The Murky Stuff

Today was a day that’s squeezed – squeezed between, just gone, a too hectic-with-work Wednesday and Thursday and a raining-all-day Friday; and, coming up, a return to temperatures around zero, coupled with some vicious winds.

So, in the spirit of ‘making the most of it’, today just had involve another thirty-or-so miles, this time in the Nuffield direction. It wasn’t warm; it wasn’t quite raining but it was damp with a bit of drizzle in the air, and the visibility was dismal – I turned on what I think of as my LED ‘running lights’, just to make sure I wasn’t going to be wholly invisible to anyone if the murk should suddenly thicken up.

S Oxfordshire hills in the mist

Yes, you have to ride up through that murk

There weren’t many people around and even in these over-crowded counties it was possible to feel reasonably alone at times.

Stonehenge is in the news at the moment – fresh theories about who built it, when, and why. It is, of course, all speculation. Riding the quieter, murkier stretches of today’s route, I was wondering what those very early people would have made of mist and fog.

I think we like to imagine them as being primitive and finding anything at all odd somehow scary. I suspect it’s more likely that they would have been far more in touch with naturally occurring events and understood it for what it is – not scientifically but in terms of what happens when mist falls and the impact it has on life. I suspect we like to think of them as primitive because it makes us feel better about ourselves.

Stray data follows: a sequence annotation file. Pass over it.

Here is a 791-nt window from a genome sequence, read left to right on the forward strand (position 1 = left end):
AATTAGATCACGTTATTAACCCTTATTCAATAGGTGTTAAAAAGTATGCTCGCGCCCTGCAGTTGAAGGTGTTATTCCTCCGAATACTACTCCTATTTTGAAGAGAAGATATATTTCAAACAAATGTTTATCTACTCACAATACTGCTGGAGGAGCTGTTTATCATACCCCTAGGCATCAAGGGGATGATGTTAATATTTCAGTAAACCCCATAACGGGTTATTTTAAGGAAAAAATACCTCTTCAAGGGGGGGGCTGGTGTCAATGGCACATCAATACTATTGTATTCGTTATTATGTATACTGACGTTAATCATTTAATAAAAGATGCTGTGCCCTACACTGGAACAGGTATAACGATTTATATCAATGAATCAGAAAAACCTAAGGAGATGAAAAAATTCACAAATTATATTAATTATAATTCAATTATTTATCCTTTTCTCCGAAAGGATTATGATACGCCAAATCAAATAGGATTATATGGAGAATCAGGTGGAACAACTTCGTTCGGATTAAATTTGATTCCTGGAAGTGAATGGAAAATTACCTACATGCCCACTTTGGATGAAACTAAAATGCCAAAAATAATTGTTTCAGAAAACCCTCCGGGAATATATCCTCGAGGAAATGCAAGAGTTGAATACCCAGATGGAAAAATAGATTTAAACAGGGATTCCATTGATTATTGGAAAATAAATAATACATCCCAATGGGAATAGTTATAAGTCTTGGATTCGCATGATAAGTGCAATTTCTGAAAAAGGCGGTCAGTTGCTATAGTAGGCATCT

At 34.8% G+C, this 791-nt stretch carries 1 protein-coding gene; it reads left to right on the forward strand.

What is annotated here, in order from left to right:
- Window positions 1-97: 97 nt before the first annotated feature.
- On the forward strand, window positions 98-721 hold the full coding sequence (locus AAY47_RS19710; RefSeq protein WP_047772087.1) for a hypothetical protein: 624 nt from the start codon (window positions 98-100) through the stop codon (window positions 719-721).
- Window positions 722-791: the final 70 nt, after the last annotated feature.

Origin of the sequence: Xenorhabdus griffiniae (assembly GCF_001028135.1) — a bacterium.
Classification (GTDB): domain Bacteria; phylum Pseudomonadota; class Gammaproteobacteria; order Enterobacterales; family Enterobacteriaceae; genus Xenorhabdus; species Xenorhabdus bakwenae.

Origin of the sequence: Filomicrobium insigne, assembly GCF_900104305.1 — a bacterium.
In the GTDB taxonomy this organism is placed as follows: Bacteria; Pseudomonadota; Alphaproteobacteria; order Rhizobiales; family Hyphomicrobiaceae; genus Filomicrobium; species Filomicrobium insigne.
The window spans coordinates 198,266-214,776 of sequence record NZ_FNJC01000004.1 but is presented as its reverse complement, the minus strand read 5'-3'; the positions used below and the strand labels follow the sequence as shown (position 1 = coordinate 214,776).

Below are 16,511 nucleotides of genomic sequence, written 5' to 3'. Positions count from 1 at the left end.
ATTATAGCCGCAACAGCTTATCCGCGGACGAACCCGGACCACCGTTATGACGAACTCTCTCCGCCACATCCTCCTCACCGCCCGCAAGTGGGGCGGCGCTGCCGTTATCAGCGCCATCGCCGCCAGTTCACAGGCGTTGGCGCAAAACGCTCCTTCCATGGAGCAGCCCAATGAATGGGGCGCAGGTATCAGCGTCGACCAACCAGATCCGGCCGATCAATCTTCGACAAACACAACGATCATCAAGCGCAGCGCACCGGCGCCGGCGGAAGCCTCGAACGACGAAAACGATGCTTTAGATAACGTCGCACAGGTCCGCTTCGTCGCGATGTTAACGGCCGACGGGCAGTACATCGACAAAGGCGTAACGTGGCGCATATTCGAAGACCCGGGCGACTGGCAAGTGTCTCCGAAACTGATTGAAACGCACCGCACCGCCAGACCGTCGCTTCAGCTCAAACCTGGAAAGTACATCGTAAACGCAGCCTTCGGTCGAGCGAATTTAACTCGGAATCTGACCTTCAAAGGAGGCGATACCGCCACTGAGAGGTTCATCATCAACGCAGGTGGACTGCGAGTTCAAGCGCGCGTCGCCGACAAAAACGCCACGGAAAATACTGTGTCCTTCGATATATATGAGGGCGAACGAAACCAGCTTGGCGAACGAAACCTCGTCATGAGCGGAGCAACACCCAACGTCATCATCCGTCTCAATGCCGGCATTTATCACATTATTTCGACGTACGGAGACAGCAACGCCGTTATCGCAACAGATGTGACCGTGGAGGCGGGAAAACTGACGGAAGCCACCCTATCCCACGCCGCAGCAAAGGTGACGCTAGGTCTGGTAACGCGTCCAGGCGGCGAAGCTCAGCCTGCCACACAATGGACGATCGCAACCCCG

New Stonehenge theories


  1. Interesting theories on Stonehenge – Built for the sake of the building of it … would that make it a community art project? I had not heard that take and I like to think I keep up with the latest prehistoric inquiries.

    As for thinking of those that came way before us as primitive… I recently read Homer’s Odyssey. This was the first time through as an adult (discounting translation exercises in school.) I was taken by how contemporary many of the ideas, thoughts and concepts were in a story written some 800 years BC. I think we are all a lot closer to the primitives than we can imagine.
    It just so happens that the folks in Homer’s day were about as far removed from the builders of Stonehenge as we are from Homer’s contemporaries.

    I’m thinking times change… people? not so much 😉

  2. Hi there! Always good to hear from you, and I like your line of thought. Homer: spot on.

    People always go on and on about learning from history etc etc etc, but I increasingly think the point you’re making is the only real lesson to be learned: human nature doesn’t change (much). If humanity could collectively focus its efforts on managing/containing its less noble instincts, we might make far more progress than we do, far more rapidly!

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